Jusatele

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I would love to find a stainless 4 gallon fermenter that was easy to move when full.
My wine making procedures, and I suspect many other winemakers, are such that I move the wine from a making area to a storage area. Kitchen to closet.
The main reason I switched to 3 gallon batches is so the fermenters do not weigh so much.
 

Jim Welch

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I would love to find a stainless 4 gallon fermenter that was easy to move when full.
My wine making procedures, and I suspect many other winemakers, are such that I move the wine from a making area to a storage area. Kitchen to closet.
The main reason I switched to 3 gallon batches is so the fermenters do not weigh so much.
SS BrewTech also makes a 3 1/2 gal stainless fermenter. I realize that doesn’t leave much headroom for a 3 gallon batch but you could either adjust the batch volume down a bit if possible or hold back a 1/2 gallon or so of must and add it once fermentation slows down.
I’ve used the latter technique successfully to make 6 gallons of red wine with skins which brings the liquid level to within an inch of the brim.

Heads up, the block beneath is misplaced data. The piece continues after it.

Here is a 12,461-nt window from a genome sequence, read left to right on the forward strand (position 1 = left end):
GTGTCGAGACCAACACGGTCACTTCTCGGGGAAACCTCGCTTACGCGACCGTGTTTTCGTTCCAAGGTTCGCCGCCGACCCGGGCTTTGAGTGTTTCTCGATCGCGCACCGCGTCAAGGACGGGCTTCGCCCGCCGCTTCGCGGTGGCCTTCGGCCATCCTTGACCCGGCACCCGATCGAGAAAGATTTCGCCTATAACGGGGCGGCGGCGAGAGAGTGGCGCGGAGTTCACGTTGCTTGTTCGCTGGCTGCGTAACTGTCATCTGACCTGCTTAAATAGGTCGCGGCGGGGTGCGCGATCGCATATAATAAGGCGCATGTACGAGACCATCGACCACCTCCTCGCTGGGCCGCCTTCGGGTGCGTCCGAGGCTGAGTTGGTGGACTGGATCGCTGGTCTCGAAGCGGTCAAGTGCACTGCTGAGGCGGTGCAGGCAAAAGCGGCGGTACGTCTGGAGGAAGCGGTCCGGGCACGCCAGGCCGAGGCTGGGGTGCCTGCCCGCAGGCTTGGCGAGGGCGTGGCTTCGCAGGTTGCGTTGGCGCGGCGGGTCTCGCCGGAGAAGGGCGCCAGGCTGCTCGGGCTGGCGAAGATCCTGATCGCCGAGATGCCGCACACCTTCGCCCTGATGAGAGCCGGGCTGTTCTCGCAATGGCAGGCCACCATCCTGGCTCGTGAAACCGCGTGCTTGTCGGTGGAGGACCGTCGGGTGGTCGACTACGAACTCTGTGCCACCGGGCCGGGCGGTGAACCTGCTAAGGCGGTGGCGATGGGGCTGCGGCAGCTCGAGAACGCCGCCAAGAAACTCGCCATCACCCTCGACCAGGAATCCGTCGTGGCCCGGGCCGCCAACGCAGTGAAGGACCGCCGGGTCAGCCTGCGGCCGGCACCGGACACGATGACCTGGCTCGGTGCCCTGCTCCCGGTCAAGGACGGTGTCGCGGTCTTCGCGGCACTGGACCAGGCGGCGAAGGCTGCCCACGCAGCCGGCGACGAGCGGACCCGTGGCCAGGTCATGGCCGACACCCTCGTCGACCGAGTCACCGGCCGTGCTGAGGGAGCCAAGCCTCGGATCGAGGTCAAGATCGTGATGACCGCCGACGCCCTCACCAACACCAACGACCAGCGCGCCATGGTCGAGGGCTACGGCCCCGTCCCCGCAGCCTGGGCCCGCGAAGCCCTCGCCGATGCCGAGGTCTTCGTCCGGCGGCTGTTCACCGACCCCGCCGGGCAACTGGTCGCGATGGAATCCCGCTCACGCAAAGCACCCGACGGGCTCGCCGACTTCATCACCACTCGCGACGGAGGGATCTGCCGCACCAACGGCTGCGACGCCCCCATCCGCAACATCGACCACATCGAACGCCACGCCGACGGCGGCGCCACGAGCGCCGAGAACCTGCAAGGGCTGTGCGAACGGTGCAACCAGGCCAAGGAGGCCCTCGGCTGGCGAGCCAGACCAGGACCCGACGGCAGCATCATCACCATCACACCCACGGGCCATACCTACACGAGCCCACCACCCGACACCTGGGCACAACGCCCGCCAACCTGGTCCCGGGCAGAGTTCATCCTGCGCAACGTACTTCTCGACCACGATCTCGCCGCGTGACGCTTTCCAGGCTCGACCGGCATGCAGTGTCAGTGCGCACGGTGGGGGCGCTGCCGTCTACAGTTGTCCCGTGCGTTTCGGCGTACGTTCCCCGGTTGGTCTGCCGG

Rice_Guy

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@Monty Knapp and @Jusatele stock pots are in a variety of sizes as eight gallon. The commercial grade is pricey the home grade can be found at Wallyworld, or I have several sizes that came out of StVinnies for about $5. When doing four gallons of liquid I will use a five gallon pot two gallons a three gallon pot etc. , , , , because of work I really like stainless. Because I took some of Dads dairy farm equipment I have unusual shapes that will tolerate vacuum.

Because of work I also say that plastic is good. Polyethylene pails are food grade and an awful lot of the things you eat have been shipped to a factory in a plastic pail/ thousand pound tote/ macro bin. You can not eat name brand grocery store foods without having them in plastics at some point. , , , , Are you going to only eat organic and make your own tomato sauce from your garden and never use coffee creamer etc etc?